Orbis Investments may be a new name in the UK retail intermediary space, but it has a long pedigree in London. The firm opened its first office there in 1989, with the aim of making its mark in the local market, head of UK retail Marcel Bradshaw says.
The company was founded by Allan Gray, an investor who spent time with Fidelity before returning to South Africa in the mid-1970s to set up his own asset management business. By the late 1980s, Mr Gray wanted to manage money globally, something not possible from South Africa at the time, so Orbis Investments was established in London. It now manages about $30bn (£23bn) globally.
Mr Bradshaw notes: “The parent company has had a retail presence for a long time in South Africa, and at the moment is the biggest platform in the country and the biggest privately owned asset manager. Orbis Investments started a retail presence in Australia about 10 years ago, and recently started our retail presence in the UK.”
While Orbis’s flagship fund, Global Equity, has a track record dating back to January 1990, it is only in the past few years that the firm has started targeting the retail side.
Mr Bradshaw explains: “What’s important for us is that the environment is one that is correct for us as a company, what we stand for and our values. For example, we have never paid, and never will pay, rebates and as such pre-RDR the UK environment didn’t really suit us. With the RDR in 2012, it started making sense for us to look at the UK retail side.”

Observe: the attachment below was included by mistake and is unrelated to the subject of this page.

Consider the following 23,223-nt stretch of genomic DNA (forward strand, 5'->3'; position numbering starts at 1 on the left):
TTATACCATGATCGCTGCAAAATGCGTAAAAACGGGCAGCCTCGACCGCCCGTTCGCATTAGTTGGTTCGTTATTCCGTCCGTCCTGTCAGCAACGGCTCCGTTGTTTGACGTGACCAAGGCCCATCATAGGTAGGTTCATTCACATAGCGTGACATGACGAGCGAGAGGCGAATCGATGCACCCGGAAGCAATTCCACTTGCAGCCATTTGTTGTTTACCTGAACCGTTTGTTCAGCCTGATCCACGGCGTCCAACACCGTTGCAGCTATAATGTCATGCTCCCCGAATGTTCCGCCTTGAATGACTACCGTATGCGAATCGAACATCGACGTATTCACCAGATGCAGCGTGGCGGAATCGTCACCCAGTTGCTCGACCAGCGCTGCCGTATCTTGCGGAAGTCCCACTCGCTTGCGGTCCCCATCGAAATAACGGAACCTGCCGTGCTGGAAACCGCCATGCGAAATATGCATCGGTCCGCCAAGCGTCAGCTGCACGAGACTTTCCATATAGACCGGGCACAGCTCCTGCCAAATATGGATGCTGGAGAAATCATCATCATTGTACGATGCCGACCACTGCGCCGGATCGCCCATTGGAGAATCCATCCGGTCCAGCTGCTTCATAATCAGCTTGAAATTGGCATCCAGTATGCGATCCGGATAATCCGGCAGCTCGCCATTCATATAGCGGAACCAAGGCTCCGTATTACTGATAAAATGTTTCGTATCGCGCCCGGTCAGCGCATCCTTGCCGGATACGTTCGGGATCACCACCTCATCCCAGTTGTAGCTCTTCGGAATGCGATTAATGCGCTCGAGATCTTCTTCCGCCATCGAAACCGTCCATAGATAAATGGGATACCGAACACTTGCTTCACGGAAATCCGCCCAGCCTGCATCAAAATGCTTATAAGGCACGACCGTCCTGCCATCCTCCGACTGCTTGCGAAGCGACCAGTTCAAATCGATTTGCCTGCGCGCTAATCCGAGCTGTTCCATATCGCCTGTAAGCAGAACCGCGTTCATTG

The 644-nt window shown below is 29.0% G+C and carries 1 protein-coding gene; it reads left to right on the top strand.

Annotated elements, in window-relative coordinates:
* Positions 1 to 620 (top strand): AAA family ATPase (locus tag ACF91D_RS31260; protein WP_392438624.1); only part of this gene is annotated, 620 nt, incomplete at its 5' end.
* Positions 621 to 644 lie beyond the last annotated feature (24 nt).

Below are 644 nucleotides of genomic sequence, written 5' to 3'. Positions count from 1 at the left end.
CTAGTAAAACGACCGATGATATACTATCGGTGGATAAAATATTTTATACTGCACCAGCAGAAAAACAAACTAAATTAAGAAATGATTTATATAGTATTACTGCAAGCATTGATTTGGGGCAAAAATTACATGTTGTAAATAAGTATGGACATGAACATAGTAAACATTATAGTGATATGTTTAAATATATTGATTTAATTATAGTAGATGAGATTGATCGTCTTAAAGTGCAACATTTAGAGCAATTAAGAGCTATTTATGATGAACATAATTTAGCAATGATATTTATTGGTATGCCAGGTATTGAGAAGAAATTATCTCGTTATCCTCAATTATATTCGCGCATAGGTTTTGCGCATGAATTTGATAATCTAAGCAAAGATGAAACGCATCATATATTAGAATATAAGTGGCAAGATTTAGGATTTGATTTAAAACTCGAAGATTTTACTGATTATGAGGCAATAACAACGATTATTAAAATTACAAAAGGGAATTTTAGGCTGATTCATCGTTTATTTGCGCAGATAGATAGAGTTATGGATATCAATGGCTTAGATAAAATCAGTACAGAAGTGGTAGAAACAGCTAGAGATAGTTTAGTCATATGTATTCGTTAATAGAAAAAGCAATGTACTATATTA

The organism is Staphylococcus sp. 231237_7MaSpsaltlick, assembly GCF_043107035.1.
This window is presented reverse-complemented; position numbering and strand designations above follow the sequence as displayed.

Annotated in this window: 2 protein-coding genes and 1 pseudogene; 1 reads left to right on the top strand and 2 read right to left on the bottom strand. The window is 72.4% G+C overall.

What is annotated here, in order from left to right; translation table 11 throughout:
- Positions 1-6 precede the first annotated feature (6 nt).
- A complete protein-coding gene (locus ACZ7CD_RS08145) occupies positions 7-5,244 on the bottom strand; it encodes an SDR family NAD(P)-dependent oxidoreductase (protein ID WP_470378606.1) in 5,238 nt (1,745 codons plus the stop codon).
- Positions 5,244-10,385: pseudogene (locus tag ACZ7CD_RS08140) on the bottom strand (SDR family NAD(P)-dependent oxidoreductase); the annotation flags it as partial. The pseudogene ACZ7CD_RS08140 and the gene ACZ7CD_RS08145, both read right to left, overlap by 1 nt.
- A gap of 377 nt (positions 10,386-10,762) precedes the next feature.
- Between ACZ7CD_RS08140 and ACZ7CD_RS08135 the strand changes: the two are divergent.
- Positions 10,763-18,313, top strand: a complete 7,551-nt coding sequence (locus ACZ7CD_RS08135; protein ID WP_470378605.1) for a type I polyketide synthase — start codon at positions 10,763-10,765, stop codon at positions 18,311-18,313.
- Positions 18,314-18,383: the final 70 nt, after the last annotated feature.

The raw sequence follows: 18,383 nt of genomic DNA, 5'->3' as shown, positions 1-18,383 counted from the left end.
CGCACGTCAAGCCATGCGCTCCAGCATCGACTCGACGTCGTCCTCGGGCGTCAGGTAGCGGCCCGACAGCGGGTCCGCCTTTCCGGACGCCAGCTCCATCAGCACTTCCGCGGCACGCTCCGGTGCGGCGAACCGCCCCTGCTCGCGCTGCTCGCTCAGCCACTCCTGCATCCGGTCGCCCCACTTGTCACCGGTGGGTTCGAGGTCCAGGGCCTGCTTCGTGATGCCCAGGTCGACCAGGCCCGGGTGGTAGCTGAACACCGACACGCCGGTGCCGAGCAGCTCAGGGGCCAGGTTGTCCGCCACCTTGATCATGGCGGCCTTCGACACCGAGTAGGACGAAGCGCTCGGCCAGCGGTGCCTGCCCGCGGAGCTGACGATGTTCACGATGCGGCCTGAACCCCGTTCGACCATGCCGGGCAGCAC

He points out that Orbis has been an institutional player since it began in 1989, but “a very passive institutional player. The institutional investors found us and invested with us, but as a retail player you can’t really be passive”.
One of the company’s founding principles was to democratise investments and offer the man in the street the same options as those offered to institutional investors.
As a result, Mr Bradshaw says that three to four years ago Orbis started on the retail side with a direct-to-client (D2C) business, which offers two funds – Orbis Global Equity and Orbis Global Balanced – to direct investors for a £1 minimum investment. “That’s currently branded as Orbis Access, but towards the end of the year we will look at having just one brand in the UK called Orbis Investments,” he adds.
He says the company’s process is not just about asset gathering. Instead, he highlights its alignment with clients through a different fee model, private ownership and a focus on nurturing its own talent.
Mr Bradshaw suggests the structure – which last year saw 85 per cent of the ownership transferred to a charitable trust, with the remaining 15 per cent held by management – underpins its contrarian, long-term, fundamental bottom-up stockpicking investment process.
“Being privately owned is absolutely vital: we can have our investment ideas and our commercial ideas, and we can take a long-term view of these things. If we are in the contrarian side of the market, which we believe is the undervalued side, it is possible for the portfolio managers to have contrarian ideas and not have career risk because we are privately owned.”